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New gTLD revenue cut by HALF in ICANN budget

Kevin Murphy, January 22, 2018, Domain Policy

The new gTLD industry is performing terribly when compared to ICANN’s predictions just six months ago.

ICANN budget documents published over the weekend show that by one measure new gTLDs are doing just 51% of the business ICANN thought they would.

The new budget (pdf) shows that for the fiscal year 2018, which ends June 30, ICANN currently expects to receive $4.6 million in registry transaction fees.

These are the fees registries must pay for each new registration, renewal or transfer, when the TLD has more than 50,000 domains under management.

In a draft budget (pdf) published March 2017, its “best estimate” for these fees in FY18 was $8.9 million, almost double its newest prediction.

That prediction lasted until the approved budget (pdf) published last August.

The budget published at the weekend expects this transaction revenue to increase 31.1% to $6 million by June 30, 2019, still a long way off last year’s estimate.

At the registrar level, where registrars pay a transaction fee regardless of the size of the customer’s chosen gTLD, ICANN expects new gTLD revenue to be $3.9 million in FY18.

That’s just 52% of its March/August 2017 estimate of $7.5 million.

Looking at all reportable transactions — including the non-billable ones — ICANN’s projection for FY18 is now 21.9 million, compared to its earlier estimate of 41.7 million.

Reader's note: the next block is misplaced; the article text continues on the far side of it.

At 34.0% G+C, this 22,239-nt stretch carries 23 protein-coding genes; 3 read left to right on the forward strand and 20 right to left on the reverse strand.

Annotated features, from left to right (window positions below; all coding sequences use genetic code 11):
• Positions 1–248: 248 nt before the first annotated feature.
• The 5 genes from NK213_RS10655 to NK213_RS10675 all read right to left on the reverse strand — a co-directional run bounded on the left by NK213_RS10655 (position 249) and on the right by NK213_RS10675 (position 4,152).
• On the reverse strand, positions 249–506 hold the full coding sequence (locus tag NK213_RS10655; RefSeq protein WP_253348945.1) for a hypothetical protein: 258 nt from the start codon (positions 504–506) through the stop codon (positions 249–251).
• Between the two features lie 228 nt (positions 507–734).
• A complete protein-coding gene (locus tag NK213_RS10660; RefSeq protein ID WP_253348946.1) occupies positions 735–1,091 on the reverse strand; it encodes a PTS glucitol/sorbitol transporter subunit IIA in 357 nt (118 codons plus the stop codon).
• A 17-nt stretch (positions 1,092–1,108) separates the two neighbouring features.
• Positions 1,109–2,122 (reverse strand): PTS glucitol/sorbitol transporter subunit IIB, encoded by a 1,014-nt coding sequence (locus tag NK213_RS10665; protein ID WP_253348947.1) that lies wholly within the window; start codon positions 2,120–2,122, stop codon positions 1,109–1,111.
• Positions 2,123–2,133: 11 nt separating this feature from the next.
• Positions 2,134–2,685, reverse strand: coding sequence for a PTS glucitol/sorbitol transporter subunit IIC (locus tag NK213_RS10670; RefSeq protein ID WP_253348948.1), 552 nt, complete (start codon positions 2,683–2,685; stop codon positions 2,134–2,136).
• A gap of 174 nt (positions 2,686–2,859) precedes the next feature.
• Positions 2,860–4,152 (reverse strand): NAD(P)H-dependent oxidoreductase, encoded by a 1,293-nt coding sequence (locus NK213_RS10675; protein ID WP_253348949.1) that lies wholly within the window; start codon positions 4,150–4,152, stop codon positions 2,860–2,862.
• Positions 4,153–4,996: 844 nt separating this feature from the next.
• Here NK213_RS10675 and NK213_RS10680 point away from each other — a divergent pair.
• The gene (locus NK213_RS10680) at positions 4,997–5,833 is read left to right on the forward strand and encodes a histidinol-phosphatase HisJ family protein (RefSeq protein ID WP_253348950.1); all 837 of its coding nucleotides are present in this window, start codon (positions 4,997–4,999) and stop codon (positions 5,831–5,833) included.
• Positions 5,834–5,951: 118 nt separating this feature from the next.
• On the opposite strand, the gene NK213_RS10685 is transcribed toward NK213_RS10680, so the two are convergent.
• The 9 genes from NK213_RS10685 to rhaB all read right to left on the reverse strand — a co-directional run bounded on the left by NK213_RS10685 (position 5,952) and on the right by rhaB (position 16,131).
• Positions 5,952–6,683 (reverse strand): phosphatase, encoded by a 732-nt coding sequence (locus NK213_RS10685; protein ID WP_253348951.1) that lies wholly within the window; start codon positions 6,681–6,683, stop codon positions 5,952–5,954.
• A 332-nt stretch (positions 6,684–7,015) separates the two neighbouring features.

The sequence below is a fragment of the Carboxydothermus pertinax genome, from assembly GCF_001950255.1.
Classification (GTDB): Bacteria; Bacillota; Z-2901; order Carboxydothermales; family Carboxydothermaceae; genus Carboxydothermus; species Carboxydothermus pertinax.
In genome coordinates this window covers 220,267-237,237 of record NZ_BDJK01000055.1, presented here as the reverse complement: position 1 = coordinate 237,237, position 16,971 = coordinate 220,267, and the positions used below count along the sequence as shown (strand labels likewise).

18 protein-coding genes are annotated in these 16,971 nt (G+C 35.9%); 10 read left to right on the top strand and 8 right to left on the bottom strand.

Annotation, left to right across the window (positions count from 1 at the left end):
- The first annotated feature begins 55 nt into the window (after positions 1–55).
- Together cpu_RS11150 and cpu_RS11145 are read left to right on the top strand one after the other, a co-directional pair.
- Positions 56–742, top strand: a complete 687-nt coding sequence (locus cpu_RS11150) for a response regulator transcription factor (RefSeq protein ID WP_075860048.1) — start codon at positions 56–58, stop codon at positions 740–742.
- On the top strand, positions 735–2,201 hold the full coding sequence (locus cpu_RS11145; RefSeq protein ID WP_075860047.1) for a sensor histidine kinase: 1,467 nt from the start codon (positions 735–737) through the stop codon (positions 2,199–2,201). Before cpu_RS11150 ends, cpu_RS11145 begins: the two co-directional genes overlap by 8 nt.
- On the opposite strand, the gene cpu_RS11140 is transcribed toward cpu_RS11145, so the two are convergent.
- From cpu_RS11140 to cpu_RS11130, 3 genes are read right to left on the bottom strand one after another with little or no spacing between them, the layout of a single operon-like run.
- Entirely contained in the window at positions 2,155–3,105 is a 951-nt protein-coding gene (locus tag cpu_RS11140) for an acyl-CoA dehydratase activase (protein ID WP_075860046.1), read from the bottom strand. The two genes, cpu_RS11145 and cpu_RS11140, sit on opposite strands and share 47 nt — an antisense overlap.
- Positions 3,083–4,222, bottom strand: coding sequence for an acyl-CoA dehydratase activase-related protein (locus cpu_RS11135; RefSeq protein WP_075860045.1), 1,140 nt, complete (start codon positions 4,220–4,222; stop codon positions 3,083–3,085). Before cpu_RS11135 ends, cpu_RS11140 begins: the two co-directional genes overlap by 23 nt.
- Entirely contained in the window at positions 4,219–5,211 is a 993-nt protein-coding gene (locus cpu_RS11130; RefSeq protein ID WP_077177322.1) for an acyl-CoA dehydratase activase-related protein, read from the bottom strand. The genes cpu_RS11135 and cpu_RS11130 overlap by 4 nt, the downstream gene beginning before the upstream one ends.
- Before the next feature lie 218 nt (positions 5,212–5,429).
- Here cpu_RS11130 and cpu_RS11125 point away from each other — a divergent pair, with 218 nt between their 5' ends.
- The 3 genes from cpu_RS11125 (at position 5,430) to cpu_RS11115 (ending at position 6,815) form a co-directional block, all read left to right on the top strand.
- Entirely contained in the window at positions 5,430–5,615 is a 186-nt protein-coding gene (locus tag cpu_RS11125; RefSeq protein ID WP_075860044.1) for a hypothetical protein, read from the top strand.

ICANN even reckons the number of new, 2012-round gTLDs actually live on the internet is going to shrink.

Its latest budget assumes 1,228 delegated TLDs by the end of June this year, which appears to be a couple light on current levels (at least according to me) and down from the 1,240 it expected a year ago.

It expects there to be 1,231 by the end of June 2019, which is even lower than it expected have in June 2017.

I suspect this is related to dot-brands cancelling their contracts, rather than retail gTLDs going dark.

Revenue from fixed registry fees for FY18 is expected to be $30.6 million, $200,00 less than previous expectations. Those numbers are for all gTLDs, old and new.

Overall, the view of new gTLDs is not pretty, when judged by what ICANN expected.

It shows that ICANN is to an extent captive to the whims of a fickle market that has in recent years been driven by penny deals and Chinese speculation.

By contrast, legacy gTLDs (.com, .info, etc) are running slightly ahead of earlier projections.

ICANN now expects legacy registry transaction fees of $48.6 million for FY18, which is $200,000 more than predicted last year.

It expects registrar transaction fees of $29.5 million, compared to its earlier forecast of $29.4 million.

This is not enough to recoup the missing new gTLD money, of course, which is why ICANN is slashing $5 million from its budget.

ICANN slashes millions from its budget

Kevin Murphy, January 22, 2018, Domain Policy

ICANN has cut $5 million from its annual budget, warning the community that difficult decisions have to be made amid a slowing domain name market.

Staff and community members will all be affected by the cuts, whether in the form of less generous pay raises or fewer travel opportunities.